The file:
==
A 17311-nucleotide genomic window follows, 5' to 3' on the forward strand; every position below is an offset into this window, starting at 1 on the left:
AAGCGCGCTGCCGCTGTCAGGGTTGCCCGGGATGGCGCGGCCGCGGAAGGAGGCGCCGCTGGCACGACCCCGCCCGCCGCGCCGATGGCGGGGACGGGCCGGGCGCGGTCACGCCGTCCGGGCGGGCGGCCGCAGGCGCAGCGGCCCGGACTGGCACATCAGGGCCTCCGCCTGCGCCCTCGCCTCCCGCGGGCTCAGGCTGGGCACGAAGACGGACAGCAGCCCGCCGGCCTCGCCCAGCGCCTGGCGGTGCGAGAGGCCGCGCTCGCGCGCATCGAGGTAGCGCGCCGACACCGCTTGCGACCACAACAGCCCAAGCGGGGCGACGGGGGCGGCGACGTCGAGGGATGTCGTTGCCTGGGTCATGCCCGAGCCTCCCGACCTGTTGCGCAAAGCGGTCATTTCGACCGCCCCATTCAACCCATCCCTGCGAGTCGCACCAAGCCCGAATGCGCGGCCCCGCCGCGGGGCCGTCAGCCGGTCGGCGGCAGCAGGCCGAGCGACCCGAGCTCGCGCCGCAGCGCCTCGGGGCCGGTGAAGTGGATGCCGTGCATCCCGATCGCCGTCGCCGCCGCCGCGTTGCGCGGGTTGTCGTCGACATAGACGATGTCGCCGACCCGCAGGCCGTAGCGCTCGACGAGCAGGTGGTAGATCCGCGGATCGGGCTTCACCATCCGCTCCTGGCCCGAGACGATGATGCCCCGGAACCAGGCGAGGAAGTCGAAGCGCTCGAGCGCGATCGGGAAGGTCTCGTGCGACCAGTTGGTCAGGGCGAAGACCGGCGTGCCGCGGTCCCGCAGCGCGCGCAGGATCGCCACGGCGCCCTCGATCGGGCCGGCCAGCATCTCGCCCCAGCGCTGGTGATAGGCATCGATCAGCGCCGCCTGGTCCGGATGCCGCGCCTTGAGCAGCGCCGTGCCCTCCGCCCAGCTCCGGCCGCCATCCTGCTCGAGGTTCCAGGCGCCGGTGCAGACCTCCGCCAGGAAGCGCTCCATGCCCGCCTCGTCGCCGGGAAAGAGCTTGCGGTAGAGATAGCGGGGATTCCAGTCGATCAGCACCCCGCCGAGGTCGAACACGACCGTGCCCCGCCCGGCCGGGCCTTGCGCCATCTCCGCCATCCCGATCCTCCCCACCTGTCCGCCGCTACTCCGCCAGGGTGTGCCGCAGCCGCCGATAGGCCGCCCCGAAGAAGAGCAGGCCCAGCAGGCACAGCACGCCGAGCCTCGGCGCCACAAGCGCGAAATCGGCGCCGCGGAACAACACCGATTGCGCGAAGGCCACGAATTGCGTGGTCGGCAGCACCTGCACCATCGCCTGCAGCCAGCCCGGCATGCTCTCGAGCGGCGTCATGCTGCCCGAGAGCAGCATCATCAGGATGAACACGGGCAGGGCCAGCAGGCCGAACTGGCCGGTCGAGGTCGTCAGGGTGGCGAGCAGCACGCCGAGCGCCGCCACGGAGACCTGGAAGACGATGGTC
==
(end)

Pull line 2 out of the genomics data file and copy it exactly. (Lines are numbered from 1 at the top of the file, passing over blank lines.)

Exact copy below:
AAGCGCGCTGCCGCTGTCAGGGTTGCCCGGGATGGCGCGGCCGCGGAAGGAGGCGCCGCTGGCACGACCCCGCCCGCCGCGCCGATGGCGGGGACGGGCCGGGCGCGGTCACGCCGTCCGGGCGGGCGGCCGCAGGCGCAGCGGCCCGGACTGGCACATCAGGGCCTCCGCCTGCGCCCTCGCCTCCCGCGGGCTCAGGCTGGGCACGAAGACGGACAGCAGCCCGCCGGCCTCGCCCAGCGCCTGGCGGTGCGAGAGGCCGCGCTCGCGCGCATCGAGGTAGCGCGCCGACACCGCTTGCGACCACAACAGCCCAAGCGGGGCGACGGGGGCGGCGACGTCGAGGGATGTCGTTGCCTGGGTCATGCCCGAGCCTCCCGACCTGTTGCGCAAAGCGGTCATTTCGACCGCCCCATTCAACCCATCCCTGCGAGTCGCACCAAGCCCGAATGCGCGGCCCCGCCGCGGGGCCGTCAGCCGGTCGGCGGCAGCAGGCCGAGCGACCCGAGCTCGCGCCGCAGCGCCTCGGGGCCGGTGAAGTGGATGCCGTGCATCCCGATCGCCGTCGCCGCCGCCGCGTTGCGCGGGTTGTCGTCGACATAGACGATGTCGCCGACCCGCAGGCCGTAGCGCTCGACGAGCAGGTGGTAGATCCGCGGATCGGGCTTCACCATCCGCTCCTGGCCCGAGACGATGATGCCCCGGAACCAGGCGAGGAAGTCGAAGCGCTCGAGCGCGATCGGGAAGGTCTCGTGCGACCAGTTGGTCAGGGCGAAGACCGGCGTGCCGCGGTCCCGCAGCGCGCGCAGGATCGCCACGGCGCCCTCGATCGGGCCGGCCAGCATCTCGCCCCAGCGCTGGTGATAGGCATCGATCAGCGCCGCCTGGTCCGGATGCCGCGCCTTGAGCAGCGCCGTGCCCTCCGCCCAGCTCCGGCCGCCATCCTGCTCGAGGTTCCAGGCGCCGGTGCAGACCTCCGCCAGGAAGCGCTCCATGCCCGCCTCGTCGCCGGGAAAGAGCTTGCGGTAGAGATAGCGGGGATTCCAGTCGATCAGCACCCCGCCGAGGTCGAACACGACCGTGCCCCGCCCGGCCGGGCCTTGCGCCATCTCCGCCATCCCGATCCTCCCCACCTGTCCGCCGCTACTCCGCCAGGGTGTGCCGCAGCCGCCGATAGGCCGCCCCGAAGAAGAGCAGGCCCAGCAGGCACAGCACGCCGAGCCTCGGCGCCACAAGCGCGAAATCGGCGCCGCGGAACAACACCGATTGCGCGAAGGCCACGAATTGCGTGGTCGGCAGCACCTGCACCATCGCCTGCAGCCAGCCCGGCATGCTCTCGAGCGGCGTCATGCTGCCCGAGAGCAGCATCATCAGGATGAACACGGGCAGGGCCAGCAGGCCGAACTGGCCGGTCGAGGTCGTCAGGGTGGCGAGCAGCACGCCGAGCGCCGCCACGGAGACCTGGAAGACGATGGTC